Parallel efforts exist on college campuses, where campus officers have also proven to be a threat to students’ physical safety, inhibit free expression and protest on campus, and fail to properly address campus rape, an ongoing epidemic in American colleges.
In September last year, a campus officer shot and killed 21-year-old Scout Schultz, a student and president of the campus Pride Alliance at the Georgia Institute of Technology in Atlanta. In a protest that followed the fatal shooting, a cop car was set on fire—not a subtle statement. It’s rare for campus cops to fatally shoot students, but the death drove home how seemingly little police do to protect students from harm, while wasting precious funds.
When Servio Gomez, a recent graduate of Rhode Island College, helped found the Rhode Island Student Union Project (RISUP) back in 2013, one of its immediate goals was making sure university cops didn’t become armed. That year, the Rhode Island Board of Governors for Higher Education was considering arming campus officers, but left it up to each state school to decide.
Gomez says RISUP “saw this as an opening to push back against the attempt to arm campus police.” Since then, RISUP has advocated for the abolition of police at Rhode Island colleges, and has made efforts to shift the conversation about campus safety away from cops. For example, during a forum on campus safety after several women alleged they had been sexually assaulted by fraternity members, the group began “really pushing back against the drift that suggests that more and stronger police on campus are supposedly going to stop gender violence,” Gomez says.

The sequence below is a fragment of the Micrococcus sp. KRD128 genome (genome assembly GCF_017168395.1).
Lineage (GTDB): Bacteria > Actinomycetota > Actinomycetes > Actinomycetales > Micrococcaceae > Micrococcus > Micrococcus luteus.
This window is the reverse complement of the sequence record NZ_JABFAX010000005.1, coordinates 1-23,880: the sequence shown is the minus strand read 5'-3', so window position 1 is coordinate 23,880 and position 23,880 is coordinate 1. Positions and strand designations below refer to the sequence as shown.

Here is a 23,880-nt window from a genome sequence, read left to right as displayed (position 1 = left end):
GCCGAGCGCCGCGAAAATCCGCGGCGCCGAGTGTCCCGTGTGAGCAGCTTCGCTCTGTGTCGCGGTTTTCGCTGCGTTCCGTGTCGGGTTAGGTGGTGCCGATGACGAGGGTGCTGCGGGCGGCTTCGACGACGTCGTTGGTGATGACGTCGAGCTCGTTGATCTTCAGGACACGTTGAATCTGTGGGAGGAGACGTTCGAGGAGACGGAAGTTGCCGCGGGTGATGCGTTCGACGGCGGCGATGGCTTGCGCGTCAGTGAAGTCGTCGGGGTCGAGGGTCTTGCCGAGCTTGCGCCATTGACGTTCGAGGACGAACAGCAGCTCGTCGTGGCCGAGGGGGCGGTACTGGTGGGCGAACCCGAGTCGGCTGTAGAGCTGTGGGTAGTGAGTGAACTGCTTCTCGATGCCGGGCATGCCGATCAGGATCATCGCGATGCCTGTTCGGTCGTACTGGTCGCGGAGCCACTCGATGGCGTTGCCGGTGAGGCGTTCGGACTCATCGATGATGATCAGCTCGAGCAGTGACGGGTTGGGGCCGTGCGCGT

As the debate over gun violence dominates the national conversation following the Parkland shooting, it appears that the militarization of public schools continues to be overlooked as an issue of student safety. Yet as the country follows the lead of Parkland teens into a new wave of debates about guns and safety, there’s room to scrutinize solutions, particularly those that disproportionately affect students of color. As years of data and student activism make clear, kids aren’t truly safe while cops remain in their schools.